We didn’t have the druid robes or the giant owl statue, but I think we brought that secret society swagger to the reading. Thanks guys! And begone, Dull Care! The episode also features a clip from an interview I did with Richard McCaslin from 2015 (not heard by anyone but me before) as well as the weird news segment with me and Heidi, a new trivia question from Miss Information and closes with a new track from snag., “Paradigm Shift.”

Listen to Tea’s Weird Week, S2 Ep09, Burn the Owl (Revisited) here: Tea’s Weird Week, S2 ep09: Burn the Owl (Revisited) (podbean.com)
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SEE ALSO: Last summer I wrote a Tea’s Weird Week column (that appeared in a slightly different form as an article in Fortean Times) about how the Bohemian Grove summer encampment was called off for the first time in 142 years, as well as meet-ups for the Bilderberg Group and (probably) Skull & Bones: “Summer Plans are Cancelled for the New World Order.”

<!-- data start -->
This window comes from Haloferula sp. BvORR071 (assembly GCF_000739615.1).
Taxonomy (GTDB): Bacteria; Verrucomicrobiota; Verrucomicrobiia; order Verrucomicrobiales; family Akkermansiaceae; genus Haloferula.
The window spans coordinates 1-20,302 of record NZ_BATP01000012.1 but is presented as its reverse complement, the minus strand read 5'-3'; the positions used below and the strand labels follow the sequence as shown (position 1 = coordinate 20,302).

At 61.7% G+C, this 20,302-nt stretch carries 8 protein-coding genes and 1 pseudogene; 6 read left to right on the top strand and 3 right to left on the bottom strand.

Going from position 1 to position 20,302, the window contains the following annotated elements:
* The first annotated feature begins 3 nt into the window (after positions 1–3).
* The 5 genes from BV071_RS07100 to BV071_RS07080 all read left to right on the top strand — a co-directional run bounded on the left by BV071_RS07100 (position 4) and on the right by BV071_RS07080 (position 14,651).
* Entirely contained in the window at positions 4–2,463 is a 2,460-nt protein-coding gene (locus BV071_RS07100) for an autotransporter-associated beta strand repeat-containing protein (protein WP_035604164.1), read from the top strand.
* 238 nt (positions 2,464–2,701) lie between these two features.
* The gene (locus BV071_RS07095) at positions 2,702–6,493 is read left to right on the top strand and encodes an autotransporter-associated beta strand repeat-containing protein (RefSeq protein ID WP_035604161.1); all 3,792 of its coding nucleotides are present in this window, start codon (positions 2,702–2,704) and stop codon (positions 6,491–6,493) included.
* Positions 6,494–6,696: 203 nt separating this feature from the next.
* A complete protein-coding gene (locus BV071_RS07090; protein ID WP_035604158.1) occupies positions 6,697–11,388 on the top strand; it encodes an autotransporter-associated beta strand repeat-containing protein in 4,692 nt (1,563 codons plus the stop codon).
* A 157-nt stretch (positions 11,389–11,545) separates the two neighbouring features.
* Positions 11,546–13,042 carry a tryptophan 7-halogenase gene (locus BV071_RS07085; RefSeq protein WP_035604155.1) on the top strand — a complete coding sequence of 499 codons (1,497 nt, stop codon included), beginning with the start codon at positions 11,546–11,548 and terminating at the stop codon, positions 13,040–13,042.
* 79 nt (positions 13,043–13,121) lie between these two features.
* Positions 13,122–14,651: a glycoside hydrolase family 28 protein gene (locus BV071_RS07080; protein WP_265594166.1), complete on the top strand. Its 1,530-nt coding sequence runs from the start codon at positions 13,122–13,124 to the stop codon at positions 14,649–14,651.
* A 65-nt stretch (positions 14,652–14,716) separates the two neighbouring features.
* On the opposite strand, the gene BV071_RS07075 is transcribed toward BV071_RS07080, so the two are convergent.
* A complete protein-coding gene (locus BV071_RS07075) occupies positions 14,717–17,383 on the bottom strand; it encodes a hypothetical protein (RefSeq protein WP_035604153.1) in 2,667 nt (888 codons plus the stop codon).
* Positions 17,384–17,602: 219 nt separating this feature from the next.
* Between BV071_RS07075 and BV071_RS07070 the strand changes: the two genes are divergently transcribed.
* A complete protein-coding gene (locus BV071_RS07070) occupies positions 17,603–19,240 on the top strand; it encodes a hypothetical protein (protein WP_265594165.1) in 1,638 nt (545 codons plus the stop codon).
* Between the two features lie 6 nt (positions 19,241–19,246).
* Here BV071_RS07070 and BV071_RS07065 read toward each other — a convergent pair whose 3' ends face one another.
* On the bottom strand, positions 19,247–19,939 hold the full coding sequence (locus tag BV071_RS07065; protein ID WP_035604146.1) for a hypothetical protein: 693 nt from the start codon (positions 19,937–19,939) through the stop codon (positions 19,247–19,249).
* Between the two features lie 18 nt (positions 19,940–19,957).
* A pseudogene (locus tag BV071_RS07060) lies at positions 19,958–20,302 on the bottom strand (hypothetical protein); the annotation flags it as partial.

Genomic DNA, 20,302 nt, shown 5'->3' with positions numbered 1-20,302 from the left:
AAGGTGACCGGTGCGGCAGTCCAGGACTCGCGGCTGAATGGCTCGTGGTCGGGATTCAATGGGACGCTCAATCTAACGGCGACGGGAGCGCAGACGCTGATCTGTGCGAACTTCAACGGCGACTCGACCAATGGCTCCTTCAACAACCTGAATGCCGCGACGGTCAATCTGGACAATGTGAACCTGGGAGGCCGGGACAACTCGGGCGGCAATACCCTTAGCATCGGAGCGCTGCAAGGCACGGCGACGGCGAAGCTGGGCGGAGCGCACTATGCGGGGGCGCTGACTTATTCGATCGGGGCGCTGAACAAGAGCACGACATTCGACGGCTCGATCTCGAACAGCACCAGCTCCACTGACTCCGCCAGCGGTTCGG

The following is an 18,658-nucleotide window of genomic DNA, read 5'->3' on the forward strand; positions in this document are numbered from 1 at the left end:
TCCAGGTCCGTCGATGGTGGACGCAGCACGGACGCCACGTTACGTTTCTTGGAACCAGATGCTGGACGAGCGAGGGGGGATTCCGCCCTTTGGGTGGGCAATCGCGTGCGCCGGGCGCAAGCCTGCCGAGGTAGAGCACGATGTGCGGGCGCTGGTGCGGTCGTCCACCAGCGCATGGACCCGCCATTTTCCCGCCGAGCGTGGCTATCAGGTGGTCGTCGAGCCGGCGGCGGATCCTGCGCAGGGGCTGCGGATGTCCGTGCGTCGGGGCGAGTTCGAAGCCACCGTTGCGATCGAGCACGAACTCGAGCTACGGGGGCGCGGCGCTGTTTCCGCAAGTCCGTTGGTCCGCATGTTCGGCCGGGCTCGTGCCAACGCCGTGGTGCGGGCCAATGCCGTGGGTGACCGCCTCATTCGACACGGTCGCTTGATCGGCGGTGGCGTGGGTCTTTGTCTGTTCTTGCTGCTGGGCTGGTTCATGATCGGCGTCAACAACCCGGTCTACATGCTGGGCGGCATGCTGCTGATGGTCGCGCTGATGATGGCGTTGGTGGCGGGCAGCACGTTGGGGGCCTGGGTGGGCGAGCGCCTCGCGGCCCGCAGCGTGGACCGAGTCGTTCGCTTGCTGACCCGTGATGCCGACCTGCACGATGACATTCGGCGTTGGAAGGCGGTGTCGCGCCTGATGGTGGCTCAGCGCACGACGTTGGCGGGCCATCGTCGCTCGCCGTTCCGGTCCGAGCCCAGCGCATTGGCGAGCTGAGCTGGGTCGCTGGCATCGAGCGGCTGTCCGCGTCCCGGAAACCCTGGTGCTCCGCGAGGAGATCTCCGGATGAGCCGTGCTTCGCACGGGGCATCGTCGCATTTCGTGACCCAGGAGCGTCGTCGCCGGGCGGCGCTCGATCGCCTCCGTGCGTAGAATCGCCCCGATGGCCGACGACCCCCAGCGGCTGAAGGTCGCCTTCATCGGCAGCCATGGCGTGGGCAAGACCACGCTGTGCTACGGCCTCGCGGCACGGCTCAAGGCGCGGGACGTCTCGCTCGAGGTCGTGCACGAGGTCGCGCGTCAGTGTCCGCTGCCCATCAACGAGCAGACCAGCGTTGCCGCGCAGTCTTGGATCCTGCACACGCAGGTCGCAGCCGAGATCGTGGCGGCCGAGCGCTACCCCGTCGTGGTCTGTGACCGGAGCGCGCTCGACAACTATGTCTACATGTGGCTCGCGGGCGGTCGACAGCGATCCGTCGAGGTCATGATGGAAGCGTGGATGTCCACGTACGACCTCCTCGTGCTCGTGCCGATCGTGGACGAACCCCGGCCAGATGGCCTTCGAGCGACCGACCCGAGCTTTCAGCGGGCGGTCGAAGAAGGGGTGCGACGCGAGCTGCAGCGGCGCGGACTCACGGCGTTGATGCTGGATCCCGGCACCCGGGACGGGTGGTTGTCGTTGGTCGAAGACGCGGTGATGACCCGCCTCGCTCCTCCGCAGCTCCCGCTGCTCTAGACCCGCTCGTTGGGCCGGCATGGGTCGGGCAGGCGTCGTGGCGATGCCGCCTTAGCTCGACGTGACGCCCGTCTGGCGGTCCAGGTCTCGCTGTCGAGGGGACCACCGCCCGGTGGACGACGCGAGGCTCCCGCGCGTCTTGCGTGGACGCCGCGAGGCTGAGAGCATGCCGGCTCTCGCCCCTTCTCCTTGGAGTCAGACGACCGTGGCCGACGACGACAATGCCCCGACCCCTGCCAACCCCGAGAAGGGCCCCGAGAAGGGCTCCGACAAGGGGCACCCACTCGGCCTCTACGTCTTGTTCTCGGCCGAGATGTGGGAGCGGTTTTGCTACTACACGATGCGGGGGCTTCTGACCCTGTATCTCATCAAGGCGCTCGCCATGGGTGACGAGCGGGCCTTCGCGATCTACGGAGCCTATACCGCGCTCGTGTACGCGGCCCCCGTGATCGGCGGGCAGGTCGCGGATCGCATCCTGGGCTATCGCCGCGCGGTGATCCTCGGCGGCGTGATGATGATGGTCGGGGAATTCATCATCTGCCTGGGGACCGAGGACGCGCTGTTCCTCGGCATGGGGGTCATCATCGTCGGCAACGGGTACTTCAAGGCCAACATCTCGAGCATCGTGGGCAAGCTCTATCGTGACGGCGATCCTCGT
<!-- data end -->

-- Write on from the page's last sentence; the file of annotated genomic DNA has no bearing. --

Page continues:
Get the full story of the Bohemian Grove and Richard McCaslin in my book American Madness: The Story of the Phantom Patriot and How Conspiracy Theories Hijacked American Consciousness here: Lion’s Tooth/ Bookshop.org/ Amazon

Tea’s Weird Week: My Top 5 Strange Places

For the Tea’s Weird Week podcast this week, I met up with and interviewed Jenny Sanchez, a travel writer and creator of the Long Days Travel website. She’s been all over the world to check out cool and unusual places and it got me to thinking about the strangest places I’ve been to. There’s a lot, but I picked out what I think are the top 5. Please note that “strange” doesn’t necessarily mean awesome and good or creepy and bad… just strange.

(1.) The Outpost (undisclosed location in Pahrump, Nevada)

My book American Madness follows the life of Richard McCaslin aka the Phantom Patriot, a costumed, conspiracy believing commando. After serving prison time and parole, Richard eventually settled down and bought a home in Pahrump, Nevada. As I describe in a chapter of American Madness titled “Where the Heck is Pahrump?” the small desert town is sort of a magnet for odd characters– Art Bell, original host of Coast-to-Coast AM, lived there, as well as other famous eccentrics.